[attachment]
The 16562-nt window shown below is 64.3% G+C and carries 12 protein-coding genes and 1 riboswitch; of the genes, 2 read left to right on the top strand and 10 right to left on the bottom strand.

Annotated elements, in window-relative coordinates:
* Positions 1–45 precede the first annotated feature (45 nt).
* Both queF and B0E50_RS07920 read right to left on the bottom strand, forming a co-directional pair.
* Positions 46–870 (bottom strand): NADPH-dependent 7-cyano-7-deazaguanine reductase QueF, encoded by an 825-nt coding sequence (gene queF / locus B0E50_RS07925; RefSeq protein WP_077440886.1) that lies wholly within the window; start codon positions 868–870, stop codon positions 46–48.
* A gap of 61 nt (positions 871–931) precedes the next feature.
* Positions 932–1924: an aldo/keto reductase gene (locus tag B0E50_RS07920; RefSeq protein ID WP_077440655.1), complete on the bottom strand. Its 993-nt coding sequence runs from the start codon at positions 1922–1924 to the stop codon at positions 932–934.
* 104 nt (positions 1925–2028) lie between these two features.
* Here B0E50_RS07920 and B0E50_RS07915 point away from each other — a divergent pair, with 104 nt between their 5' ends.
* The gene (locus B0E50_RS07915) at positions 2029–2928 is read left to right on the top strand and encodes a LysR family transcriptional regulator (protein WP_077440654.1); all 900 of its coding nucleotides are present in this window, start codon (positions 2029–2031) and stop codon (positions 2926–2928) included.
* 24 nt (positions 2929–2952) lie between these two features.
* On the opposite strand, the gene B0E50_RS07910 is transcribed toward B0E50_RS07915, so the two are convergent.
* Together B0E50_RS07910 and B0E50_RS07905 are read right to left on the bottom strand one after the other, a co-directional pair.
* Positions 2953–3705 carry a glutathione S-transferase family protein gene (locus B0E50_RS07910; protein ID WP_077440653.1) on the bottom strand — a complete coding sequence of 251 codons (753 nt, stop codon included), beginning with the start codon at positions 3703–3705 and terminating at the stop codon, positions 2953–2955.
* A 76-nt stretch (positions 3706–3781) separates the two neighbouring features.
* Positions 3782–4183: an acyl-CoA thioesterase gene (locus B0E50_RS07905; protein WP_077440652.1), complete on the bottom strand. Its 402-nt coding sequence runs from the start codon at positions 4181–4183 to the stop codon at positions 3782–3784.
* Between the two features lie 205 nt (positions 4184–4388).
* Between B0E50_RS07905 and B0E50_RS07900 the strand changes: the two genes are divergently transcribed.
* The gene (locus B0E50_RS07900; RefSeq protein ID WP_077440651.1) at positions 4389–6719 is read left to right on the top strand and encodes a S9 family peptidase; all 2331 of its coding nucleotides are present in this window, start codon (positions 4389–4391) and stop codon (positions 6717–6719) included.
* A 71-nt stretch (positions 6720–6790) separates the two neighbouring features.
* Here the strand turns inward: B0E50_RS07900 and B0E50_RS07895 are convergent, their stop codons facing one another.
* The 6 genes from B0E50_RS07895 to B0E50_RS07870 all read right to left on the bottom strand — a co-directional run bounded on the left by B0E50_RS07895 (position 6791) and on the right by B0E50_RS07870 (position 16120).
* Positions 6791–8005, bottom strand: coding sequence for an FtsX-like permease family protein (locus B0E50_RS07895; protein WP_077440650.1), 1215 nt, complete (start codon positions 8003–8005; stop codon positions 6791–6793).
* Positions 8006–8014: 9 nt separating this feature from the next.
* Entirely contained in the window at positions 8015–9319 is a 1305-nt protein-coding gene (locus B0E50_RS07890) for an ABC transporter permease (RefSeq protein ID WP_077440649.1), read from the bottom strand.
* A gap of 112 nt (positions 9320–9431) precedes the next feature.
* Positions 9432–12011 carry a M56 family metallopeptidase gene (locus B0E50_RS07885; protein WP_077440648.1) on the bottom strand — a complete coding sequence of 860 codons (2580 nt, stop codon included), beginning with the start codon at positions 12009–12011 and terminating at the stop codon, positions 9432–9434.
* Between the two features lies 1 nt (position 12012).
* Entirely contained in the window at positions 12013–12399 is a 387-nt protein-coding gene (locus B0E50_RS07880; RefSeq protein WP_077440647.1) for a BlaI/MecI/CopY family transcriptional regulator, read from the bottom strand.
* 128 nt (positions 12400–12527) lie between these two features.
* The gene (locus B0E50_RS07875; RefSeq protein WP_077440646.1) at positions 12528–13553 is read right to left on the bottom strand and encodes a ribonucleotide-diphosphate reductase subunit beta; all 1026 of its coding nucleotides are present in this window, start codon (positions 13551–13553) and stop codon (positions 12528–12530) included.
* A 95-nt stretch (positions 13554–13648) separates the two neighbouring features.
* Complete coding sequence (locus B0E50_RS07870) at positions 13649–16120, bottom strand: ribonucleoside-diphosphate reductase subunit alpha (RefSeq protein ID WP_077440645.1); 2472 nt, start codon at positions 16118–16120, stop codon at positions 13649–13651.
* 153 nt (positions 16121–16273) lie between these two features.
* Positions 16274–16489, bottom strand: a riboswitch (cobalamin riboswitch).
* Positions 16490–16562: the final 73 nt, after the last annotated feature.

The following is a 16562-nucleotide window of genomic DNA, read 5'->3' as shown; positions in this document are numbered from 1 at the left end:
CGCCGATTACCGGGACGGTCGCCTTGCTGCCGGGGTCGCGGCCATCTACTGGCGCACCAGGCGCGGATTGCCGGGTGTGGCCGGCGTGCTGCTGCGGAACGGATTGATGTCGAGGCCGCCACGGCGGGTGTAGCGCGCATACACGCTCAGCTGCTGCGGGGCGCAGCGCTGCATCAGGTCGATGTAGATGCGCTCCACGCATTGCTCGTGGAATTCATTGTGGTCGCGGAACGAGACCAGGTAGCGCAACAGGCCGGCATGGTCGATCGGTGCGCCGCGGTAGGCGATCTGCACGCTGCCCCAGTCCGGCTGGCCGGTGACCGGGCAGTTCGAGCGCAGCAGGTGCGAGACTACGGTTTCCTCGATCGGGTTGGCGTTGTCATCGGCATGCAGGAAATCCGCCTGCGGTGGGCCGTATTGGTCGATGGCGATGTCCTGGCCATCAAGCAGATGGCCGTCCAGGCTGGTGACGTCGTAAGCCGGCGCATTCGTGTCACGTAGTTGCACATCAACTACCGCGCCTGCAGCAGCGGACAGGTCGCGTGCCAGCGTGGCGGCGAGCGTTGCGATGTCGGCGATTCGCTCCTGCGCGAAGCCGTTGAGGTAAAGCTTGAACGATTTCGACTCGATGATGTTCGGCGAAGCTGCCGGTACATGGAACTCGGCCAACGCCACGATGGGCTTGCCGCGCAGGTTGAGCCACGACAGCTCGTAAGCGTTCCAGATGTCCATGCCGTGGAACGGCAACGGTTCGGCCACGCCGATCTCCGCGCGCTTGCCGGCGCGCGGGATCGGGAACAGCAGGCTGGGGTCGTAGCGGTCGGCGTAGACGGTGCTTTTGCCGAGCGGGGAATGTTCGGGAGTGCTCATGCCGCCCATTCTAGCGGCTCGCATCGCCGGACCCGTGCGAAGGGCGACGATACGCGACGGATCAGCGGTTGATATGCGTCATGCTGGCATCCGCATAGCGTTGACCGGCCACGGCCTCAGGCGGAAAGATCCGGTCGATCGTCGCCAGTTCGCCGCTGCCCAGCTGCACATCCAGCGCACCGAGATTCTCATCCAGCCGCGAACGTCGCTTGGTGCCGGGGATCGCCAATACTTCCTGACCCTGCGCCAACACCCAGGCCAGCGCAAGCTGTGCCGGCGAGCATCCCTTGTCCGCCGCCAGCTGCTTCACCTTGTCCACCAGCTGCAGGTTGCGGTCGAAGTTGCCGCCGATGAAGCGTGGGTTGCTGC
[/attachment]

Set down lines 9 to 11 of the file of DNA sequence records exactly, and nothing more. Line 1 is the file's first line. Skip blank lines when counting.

* Here B0E50_RS07920 and B0E50_RS07915 point away from each other — a divergent pair, with 104 nt between their 5' ends.
* The gene (locus B0E50_RS07915) at positions 2029–2928 is read left to right on the top strand and encodes a LysR family transcriptional regulator (protein WP_077440654.1); all 900 of its coding nucleotides are present in this window, start codon (positions 2029–2031) and stop codon (positions 2926–2928) included.
* 24 nt (positions 2929–2952) lie between these two features.